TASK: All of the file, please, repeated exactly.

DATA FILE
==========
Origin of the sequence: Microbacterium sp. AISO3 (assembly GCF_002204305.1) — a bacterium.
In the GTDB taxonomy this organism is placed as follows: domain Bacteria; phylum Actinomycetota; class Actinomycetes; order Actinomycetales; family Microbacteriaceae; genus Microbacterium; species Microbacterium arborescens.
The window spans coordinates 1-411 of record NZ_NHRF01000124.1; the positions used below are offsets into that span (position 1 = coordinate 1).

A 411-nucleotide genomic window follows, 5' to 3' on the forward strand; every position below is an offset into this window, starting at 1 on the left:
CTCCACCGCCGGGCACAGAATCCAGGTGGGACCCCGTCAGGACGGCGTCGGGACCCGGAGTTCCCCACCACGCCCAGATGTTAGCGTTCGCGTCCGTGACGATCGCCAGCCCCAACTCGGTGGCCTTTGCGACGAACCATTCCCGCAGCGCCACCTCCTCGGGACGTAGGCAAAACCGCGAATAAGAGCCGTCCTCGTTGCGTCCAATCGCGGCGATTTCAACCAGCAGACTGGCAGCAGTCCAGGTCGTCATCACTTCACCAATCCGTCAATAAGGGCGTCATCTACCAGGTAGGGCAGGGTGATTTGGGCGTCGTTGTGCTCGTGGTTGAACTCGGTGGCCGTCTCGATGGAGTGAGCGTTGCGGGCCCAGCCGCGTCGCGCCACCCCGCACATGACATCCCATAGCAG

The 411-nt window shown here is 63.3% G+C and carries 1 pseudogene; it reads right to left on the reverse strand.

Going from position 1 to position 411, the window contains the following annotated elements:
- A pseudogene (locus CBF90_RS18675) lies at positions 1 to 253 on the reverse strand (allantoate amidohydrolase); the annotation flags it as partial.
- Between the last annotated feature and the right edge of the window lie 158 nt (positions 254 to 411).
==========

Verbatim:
Origin of the sequence: Microbacterium sp. AISO3 (assembly GCF_002204305.1) — a bacterium.
In the GTDB taxonomy this organism is placed as follows: domain Bacteria; phylum Actinomycetota; class Actinomycetes; order Actinomycetales; family Microbacteriaceae; genus Microbacterium; species Microbacterium arborescens.
The window spans coordinates 1-411 of record NZ_NHRF01000124.1; the positions used below are offsets into that span (position 1 = coordinate 1).

A 411-nucleotide genomic window follows, 5' to 3' on the forward strand; every position below is an offset into this window, starting at 1 on the left:
CTCCACCGCCGGGCACAGAATCCAGGTGGGACCCCGTCAGGACGGCGTCGGGACCCGGAGTTCCCCACCACGCCCAGATGTTAGCGTTCGCGTCCGTGACGATCGCCAGCCCCAACTCGGTGGCCTTTGCGACGAACCATTCCCGCAGCGCCACCTCCTCGGGACGTAGGCAAAACCGCGAATAAGAGCCGTCCTCGTTGCGTCCAATCGCGGCGATTTCAACCAGCAGACTGGCAGCAGTCCAGGTCGTCATCACTTCACCAATCCGTCAATAAGGGCGTCATCTACCAGGTAGGGCAGGGTGATTTGGGCGTCGTTGTGCTCGTGGTTGAACTCGGTGGCCGTCTCGATGGAGTGAGCGTTGCGGGCCCAGCCGCGTCGCGCCACCCCGCACATGACATCCCATAGCAG

The 411-nt window shown here is 63.3% G+C and carries 1 pseudogene; it reads right to left on the reverse strand.

Going from position 1 to position 411, the window contains the following annotated elements:
- A pseudogene (locus CBF90_RS18675) lies at positions 1 to 253 on the reverse strand (allantoate amidohydrolase); the annotation flags it as partial.
- Between the last annotated feature and the right edge of the window lie 158 nt (positions 254 to 411).